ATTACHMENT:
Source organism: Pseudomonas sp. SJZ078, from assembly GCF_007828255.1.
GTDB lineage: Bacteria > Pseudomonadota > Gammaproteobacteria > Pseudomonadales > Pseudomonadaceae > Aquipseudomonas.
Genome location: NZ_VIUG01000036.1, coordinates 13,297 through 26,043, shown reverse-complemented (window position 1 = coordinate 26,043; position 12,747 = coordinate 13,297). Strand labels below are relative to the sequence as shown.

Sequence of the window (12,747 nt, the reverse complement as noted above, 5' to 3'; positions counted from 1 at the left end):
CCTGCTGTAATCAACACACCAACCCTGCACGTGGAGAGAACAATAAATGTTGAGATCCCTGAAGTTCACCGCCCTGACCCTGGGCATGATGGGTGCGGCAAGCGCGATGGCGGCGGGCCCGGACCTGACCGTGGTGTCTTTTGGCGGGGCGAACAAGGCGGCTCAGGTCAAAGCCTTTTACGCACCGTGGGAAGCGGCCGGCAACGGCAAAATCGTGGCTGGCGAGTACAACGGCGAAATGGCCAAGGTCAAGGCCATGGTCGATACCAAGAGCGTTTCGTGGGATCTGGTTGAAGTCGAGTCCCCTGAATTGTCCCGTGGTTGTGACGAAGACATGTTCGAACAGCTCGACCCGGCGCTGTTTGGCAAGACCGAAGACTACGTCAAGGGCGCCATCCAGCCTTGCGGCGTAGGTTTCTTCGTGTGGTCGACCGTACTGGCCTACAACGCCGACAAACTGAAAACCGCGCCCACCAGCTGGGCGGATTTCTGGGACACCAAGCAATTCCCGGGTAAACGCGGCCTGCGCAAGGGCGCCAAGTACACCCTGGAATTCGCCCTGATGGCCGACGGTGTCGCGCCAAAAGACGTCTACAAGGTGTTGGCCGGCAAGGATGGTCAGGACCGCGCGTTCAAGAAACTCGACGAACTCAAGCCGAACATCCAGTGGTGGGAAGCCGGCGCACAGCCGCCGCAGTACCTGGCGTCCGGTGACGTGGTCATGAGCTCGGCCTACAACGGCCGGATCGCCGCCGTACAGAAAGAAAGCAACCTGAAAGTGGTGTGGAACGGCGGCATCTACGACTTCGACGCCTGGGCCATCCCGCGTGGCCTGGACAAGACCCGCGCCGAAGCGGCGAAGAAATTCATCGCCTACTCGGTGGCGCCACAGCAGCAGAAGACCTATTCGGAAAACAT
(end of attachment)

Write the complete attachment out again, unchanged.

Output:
Source organism: Pseudomonas sp. SJZ078, from assembly GCF_007828255.1.
GTDB lineage: Bacteria > Pseudomonadota > Gammaproteobacteria > Pseudomonadales > Pseudomonadaceae > Aquipseudomonas.
Genome location: NZ_VIUG01000036.1, coordinates 13,297 through 26,043, shown reverse-complemented (window position 1 = coordinate 26,043; position 12,747 = coordinate 13,297). Strand labels below are relative to the sequence as shown.

Sequence of the window (12,747 nt, the reverse complement as noted above, 5' to 3'; positions counted from 1 at the left end):
CCTGCTGTAATCAACACACCAACCCTGCACGTGGAGAGAACAATAAATGTTGAGATCCCTGAAGTTCACCGCCCTGACCCTGGGCATGATGGGTGCGGCAAGCGCGATGGCGGCGGGCCCGGACCTGACCGTGGTGTCTTTTGGCGGGGCGAACAAGGCGGCTCAGGTCAAAGCCTTTTACGCACCGTGGGAAGCGGCCGGCAACGGCAAAATCGTGGCTGGCGAGTACAACGGCGAAATGGCCAAGGTCAAGGCCATGGTCGATACCAAGAGCGTTTCGTGGGATCTGGTTGAAGTCGAGTCCCCTGAATTGTCCCGTGGTTGTGACGAAGACATGTTCGAACAGCTCGACCCGGCGCTGTTTGGCAAGACCGAAGACTACGTCAAGGGCGCCATCCAGCCTTGCGGCGTAGGTTTCTTCGTGTGGTCGACCGTACTGGCCTACAACGCCGACAAACTGAAAACCGCGCCCACCAGCTGGGCGGATTTCTGGGACACCAAGCAATTCCCGGGTAAACGCGGCCTGCGCAAGGGCGCCAAGTACACCCTGGAATTCGCCCTGATGGCCGACGGTGTCGCGCCAAAAGACGTCTACAAGGTGTTGGCCGGCAAGGATGGTCAGGACCGCGCGTTCAAGAAACTCGACGAACTCAAGCCGAACATCCAGTGGTGGGAAGCCGGCGCACAGCCGCCGCAGTACCTGGCGTCCGGTGACGTGGTCATGAGCTCGGCCTACAACGGCCGGATCGCCGCCGTACAGAAAGAAAGCAACCTGAAAGTGGTGTGGAACGGCGGCATCTACGACTTCGACGCCTGGGCCATCCCGCGTGGCCTGGACAAGACCCGCGCCGAAGCGGCGAAGAAATTCATCGCCTACTCGGTGGCGCCACAGCAGCAGAAGACCTATTCGGAAAACAT